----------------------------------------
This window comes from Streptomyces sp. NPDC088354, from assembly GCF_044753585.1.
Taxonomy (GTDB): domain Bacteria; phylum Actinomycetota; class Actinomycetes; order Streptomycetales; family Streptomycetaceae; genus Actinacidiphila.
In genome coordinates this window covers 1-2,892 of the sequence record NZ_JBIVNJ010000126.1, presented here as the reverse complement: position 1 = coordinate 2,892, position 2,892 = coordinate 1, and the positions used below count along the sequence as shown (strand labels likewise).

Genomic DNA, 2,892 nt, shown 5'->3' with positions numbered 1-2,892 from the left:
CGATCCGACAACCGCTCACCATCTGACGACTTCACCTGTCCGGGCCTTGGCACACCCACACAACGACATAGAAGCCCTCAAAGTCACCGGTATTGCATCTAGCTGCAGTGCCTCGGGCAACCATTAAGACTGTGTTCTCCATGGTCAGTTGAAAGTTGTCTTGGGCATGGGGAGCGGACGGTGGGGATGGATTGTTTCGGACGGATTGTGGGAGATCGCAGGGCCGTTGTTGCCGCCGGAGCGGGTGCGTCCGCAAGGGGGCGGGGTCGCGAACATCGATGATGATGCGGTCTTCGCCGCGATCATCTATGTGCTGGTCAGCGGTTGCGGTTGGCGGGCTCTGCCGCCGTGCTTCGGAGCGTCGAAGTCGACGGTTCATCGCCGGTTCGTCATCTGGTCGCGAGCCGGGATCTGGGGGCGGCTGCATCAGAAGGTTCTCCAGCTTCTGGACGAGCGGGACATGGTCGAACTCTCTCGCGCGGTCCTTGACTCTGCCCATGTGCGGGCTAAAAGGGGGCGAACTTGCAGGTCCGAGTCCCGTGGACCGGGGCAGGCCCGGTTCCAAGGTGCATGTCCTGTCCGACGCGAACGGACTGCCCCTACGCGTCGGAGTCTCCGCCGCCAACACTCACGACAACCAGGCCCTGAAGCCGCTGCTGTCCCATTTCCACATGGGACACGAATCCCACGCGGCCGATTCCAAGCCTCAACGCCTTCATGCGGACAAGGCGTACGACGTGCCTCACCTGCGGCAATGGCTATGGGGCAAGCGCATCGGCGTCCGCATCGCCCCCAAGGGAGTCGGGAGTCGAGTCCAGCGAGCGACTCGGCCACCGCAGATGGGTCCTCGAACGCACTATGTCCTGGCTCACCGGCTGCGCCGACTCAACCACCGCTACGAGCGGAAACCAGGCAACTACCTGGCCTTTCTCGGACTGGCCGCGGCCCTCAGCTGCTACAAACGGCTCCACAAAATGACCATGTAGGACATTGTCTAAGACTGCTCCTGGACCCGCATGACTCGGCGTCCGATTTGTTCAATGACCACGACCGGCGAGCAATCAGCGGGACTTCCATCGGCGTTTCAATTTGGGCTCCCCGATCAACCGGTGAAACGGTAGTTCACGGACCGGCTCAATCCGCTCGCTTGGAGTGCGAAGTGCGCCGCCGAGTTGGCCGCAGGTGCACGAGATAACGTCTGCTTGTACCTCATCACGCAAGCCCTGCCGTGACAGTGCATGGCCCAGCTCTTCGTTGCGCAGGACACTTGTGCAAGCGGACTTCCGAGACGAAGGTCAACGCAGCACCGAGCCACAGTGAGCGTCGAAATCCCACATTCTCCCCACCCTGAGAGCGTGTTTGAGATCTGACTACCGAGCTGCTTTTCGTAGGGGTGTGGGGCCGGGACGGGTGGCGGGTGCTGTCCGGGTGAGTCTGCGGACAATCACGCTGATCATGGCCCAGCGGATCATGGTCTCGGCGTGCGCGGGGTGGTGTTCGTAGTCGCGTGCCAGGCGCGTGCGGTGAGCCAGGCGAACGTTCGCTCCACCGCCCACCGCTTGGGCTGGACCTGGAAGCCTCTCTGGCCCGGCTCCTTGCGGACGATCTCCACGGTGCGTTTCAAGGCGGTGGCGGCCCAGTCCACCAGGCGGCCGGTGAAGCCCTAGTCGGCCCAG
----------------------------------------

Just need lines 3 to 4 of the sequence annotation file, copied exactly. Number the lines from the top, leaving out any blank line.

In genome coordinates this window covers 1-2,892 of the sequence record NZ_JBIVNJ010000126.1, presented here as the reverse complement: position 1 = coordinate 2,892, position 2,892 = coordinate 1, and the positions used below count along the sequence as shown (strand labels likewise).

Genomic DNA, 2,892 nt, shown 5'->3' with positions numbered 1-2,892 from the left: